By David Whitten
“If it is possible, as far as it depends on you, live at peace with everyone” — Romans 12:18
In a far away place in the savannah of Nigeria, West Africa, there sits on the banks of a river a quiet village named Garkida. For the most part, the village lives out its days in its regular routines of subsistence. However, once a year a group of Americans, Swiss, and German workcampers sponsored by the Global Mission Partnerships of the Church of the Brethren General Board invades its boundaries to discover the roots of the Brethren beginnings in Nigeria.
The world has much to learn of peace and harmony by the example of Garkida.
I led a group of workcampers through this village this past January on our way to our work project at the Ekklesiyar Yan’uwa a Nigeria (EYN–the Church of the Brethren in Nigeria) Secondary School on the campus of the EYN Headquarters. We visited Garkida because it is the location where the first Brethren missionaries, Stover Kulp and Albert Helser, preached the gospel in 1923. It is also here that one can witness how Muslims and Christians can live together in harmony. Both Christians and Muslims live together in Garkida, in the same neighborhoods, the same streets, and sometimes even in the same compounds.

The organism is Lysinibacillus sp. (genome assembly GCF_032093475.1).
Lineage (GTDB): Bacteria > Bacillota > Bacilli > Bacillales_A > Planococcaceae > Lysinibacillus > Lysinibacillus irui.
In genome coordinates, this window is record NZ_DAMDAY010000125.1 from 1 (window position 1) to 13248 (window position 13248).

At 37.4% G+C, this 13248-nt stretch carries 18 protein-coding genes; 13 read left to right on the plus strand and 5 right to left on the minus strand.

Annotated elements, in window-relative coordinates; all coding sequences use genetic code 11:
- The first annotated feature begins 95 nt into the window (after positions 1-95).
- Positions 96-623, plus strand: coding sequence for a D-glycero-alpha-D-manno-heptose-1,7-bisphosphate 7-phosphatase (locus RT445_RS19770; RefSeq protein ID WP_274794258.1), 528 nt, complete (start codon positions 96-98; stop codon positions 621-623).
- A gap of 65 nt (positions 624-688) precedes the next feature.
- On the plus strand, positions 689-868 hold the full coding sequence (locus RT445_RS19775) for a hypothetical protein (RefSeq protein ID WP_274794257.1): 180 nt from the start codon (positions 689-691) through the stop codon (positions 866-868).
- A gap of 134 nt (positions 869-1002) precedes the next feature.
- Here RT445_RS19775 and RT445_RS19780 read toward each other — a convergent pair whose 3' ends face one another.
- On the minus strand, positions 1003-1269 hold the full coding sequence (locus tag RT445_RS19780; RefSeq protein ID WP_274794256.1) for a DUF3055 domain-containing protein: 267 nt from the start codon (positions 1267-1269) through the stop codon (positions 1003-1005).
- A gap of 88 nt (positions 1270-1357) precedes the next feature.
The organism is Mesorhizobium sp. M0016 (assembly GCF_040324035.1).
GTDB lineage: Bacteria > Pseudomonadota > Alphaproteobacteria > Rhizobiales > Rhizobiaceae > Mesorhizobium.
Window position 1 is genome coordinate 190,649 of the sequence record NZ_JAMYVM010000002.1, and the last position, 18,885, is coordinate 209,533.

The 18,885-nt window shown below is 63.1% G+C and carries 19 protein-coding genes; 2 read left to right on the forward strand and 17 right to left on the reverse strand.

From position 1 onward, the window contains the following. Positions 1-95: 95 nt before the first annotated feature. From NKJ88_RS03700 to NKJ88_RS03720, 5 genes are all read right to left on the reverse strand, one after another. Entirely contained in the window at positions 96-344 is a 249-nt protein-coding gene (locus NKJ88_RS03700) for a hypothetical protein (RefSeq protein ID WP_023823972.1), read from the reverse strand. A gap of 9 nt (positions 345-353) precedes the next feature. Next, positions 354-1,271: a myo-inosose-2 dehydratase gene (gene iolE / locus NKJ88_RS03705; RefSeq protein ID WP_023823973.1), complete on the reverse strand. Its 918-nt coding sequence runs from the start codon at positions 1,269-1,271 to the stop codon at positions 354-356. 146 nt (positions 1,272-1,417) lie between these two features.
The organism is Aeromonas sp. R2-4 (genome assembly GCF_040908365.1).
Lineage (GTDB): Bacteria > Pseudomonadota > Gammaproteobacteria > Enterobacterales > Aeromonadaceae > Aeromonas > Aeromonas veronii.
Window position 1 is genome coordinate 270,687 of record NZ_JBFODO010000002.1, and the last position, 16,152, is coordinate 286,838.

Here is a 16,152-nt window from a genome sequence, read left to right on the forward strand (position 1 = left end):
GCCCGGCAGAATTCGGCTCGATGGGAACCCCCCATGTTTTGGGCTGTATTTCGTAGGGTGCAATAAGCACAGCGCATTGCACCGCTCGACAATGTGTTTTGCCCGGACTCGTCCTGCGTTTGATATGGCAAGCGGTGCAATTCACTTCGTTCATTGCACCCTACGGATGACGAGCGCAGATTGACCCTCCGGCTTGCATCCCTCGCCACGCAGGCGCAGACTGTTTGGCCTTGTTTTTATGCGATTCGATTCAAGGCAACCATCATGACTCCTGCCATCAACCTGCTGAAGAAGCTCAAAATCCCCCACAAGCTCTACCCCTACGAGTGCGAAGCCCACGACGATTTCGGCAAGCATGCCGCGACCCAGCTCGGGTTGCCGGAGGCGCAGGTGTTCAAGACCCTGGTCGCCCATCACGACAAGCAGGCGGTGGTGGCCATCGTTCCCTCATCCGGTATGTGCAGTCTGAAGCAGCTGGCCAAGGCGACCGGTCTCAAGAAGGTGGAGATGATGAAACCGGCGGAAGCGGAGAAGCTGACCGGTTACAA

As part of our excursion to Garkida we went to visit the chief of Garkida. The Muslim chief and his two wives greeted us and exclaimed their appreciation for all that the Brethren missionaries had done for the village including the hospital, leprosarium, and school that had been started by the Church of the Brethren. We shared our appreciation for his leadership and how well the Muslims and the Christians get along in Garkida.
At the end of our greetings, the chief asked that we would pray a Christian prayer for him, his family, his leadership, and his village. And so we bowed our heads and one of us prayed for just this; that God would bless this man and his family, that God would use his leadership for the well-being of the village of Garkida. We prayed for peace and for reconciliation for all the peoples of the world. We prayed in the name of our Lord and Savior, Jesus Christ.
Following our prayers for him, one of the workcampers, Joe Wampler, asked the chief if he would pray for us. And so again we bowed our heads as the chief prayed a Muslim prayer in Arabic. And in so doing, our prayers reached across the chasm of religious intolerance, cultural differences, racial prejudices, and built a bridge of mutual respect and admiration.
If only this could happen in villages, towns and cities, in mosques, synagogues, and churches across the world. If only the world could model the respect and tolerance the village of Garkida has for one another. If it is at all possible, as far as it depended on us, we would live at peace with one another.
Even as news reports of religious violence come out of Nigeria, other surprising stories of peace and harmony also come, setting an example for how the rest of us “civilized” people could co-exist.
As I prepare to leave for my new position as Nigeria mission coordinator for the Church of the Brethren, I set a goal to involve myself with sharing this vision with other villages, cities, and rural areas, to model the example of the little village named Garkida.